A Troubling Trend in Education
Gov. Beverly Perdue and Republican legislative leaders have been tossing around the blame as they fight about money for early childhood education.
That development shouldn't surprise anyone. Republican lawmakers have always been suspicious about the effectiveness of the early childhood initiatives put together by Democrats.
They grumbled when former Gov. Jim Hunt rolled out Smart Start, designed to improve day care centers while subsidizing child care for the poor. They were unimpressed when former Gov. Mike Easley created his pre-kindergarten program, dubbed More at Four.
That Republicans, once they gained control of the legislature, would make changes to the program became a foregone conclusion. Some Democrats feared they might gut them entirely.
They didn't. They did cut them. They moved More at Four from the Department of Public Instruction to the Department of Health and Humans Services, where day care centers providing Smart Start services are already regulated. They changed More at Four's name. And they imposed a co-payment on the parents of some children.
The changes weren't embraced by Wake County Judge Howard Manning, who for a decade has been overseeing the state's response to a lawsuit over public education funding. Manning found that the changes undermined the state's earlier responses to meet court requirements that all children be provided opportunities for a "sound, basic education."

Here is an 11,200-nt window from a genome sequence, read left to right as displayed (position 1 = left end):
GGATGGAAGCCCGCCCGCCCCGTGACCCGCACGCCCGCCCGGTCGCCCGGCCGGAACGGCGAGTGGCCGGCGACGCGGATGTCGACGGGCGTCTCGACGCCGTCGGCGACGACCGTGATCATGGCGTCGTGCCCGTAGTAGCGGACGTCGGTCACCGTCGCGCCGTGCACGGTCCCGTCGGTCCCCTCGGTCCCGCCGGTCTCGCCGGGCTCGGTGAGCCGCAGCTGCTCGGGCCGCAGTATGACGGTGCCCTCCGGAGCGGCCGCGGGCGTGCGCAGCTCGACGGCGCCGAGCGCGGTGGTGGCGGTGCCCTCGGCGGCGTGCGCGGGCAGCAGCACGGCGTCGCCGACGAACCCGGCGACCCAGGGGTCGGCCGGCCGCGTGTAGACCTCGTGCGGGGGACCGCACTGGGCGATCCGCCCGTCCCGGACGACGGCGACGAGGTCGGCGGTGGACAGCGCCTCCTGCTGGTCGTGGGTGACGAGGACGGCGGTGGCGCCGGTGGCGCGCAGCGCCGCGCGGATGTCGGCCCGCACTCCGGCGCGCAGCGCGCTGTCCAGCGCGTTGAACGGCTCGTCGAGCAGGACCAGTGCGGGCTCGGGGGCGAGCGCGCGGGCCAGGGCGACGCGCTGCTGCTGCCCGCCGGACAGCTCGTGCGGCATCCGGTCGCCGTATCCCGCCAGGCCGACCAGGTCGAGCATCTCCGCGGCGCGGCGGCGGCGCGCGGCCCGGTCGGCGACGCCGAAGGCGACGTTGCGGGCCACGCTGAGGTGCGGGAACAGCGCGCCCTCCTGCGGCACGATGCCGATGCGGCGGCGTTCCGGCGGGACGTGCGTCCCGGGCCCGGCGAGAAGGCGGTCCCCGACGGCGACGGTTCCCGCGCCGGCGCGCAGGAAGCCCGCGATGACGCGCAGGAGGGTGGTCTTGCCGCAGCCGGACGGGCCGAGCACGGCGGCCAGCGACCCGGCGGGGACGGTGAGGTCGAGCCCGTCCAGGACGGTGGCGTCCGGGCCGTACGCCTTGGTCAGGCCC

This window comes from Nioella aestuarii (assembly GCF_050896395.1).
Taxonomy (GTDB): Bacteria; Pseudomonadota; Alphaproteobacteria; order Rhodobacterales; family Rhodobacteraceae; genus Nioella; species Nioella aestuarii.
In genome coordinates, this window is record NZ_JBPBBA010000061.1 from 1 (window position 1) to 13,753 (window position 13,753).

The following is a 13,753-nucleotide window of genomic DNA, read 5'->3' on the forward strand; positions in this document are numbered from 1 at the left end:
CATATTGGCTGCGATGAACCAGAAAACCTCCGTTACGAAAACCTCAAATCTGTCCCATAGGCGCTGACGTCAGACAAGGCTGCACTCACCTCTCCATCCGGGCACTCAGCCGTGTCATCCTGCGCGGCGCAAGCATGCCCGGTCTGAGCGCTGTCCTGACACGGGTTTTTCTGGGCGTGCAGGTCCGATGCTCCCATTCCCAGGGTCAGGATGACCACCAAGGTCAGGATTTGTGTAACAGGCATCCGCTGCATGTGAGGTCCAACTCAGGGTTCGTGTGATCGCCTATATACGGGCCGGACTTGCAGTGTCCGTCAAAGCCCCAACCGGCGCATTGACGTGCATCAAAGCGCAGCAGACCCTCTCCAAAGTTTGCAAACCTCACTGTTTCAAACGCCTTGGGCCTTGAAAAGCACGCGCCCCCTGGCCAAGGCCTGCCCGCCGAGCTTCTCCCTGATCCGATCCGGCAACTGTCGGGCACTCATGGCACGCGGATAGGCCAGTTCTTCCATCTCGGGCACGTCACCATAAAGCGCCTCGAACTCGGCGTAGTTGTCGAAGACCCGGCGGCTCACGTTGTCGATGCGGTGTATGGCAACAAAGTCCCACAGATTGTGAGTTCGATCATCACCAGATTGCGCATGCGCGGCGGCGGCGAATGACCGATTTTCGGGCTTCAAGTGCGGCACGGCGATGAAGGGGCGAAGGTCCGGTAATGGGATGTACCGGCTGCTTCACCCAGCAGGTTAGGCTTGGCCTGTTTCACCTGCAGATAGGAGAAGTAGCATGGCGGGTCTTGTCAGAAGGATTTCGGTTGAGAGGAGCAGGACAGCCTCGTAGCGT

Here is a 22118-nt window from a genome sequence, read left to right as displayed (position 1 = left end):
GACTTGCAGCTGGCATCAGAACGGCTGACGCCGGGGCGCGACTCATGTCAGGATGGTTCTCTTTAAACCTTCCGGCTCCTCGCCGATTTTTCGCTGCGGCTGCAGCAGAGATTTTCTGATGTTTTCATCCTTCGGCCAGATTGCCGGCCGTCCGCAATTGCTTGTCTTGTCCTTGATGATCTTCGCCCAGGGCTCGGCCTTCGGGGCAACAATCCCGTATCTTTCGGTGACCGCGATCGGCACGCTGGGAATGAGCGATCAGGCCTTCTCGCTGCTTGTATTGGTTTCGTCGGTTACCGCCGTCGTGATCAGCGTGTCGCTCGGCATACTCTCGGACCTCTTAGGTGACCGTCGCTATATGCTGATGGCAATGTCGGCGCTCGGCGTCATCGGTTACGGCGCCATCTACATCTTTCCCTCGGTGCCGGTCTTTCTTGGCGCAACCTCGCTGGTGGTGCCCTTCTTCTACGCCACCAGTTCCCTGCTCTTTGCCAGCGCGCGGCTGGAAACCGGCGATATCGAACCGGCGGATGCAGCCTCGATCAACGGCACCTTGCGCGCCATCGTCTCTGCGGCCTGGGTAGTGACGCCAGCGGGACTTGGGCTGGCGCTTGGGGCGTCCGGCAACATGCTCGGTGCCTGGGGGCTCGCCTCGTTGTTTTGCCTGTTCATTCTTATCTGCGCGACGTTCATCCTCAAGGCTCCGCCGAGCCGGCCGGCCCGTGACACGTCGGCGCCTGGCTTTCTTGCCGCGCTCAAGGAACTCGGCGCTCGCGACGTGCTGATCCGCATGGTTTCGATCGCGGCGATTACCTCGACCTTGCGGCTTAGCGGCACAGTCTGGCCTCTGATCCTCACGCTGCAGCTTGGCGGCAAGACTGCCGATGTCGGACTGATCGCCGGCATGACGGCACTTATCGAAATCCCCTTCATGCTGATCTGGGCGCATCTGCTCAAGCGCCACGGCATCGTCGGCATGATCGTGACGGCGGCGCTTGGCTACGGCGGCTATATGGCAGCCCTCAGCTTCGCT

Perdue responded to the ruling by suspending some of the changes, coming up with her own plan, and calling on legislators to provide an additional $30 million to comply with it.
Republican legislative leaders responded by appealing the court ruling.
Missed in the back-and-forth is a trend for which no one person or party bears responsibility, but may be more threatening to the early childhood programs than any GOP-sponsored cuts.
Over time, the program setups, moves and combinations have shifted early childhood education toward a Medicaid model rather than a public school model.
The difference is this: In Medicaid, private providers receive tax dollars to provide services; in the public schools, public employees - responsible to officials elected by voters - provide services.
The distinction may not have mattered much when Smart Start was the state's sole effort to improve the readiness of children before they entered kindergarten. The program is essentially enhanced day care.
More at Four was considered more, effectively another school grade for at-risk 4-year-olds. Private providers participating in the program - and receiving tax dollars - began calling their centers "schools" and their employees "teachers."
Moving the program to the Department of Health and Human Services put it in the same agency that administers Medicaid.
The trend is bad public policy because profit motives can get mixed up with a constitutional duty and moral obligation to educate children.
Don't believe it? When one of those private providers recently spoke before a legislative committee, she concluded her remarks talking about the jobs created by the child care industry and the "$1.7 billion impact on our state's economy."
Who knew that educating children was about economic development?
Scott Mooneyham writes for Capitol Press Association in Raleigh. Contact him at email@example.com.
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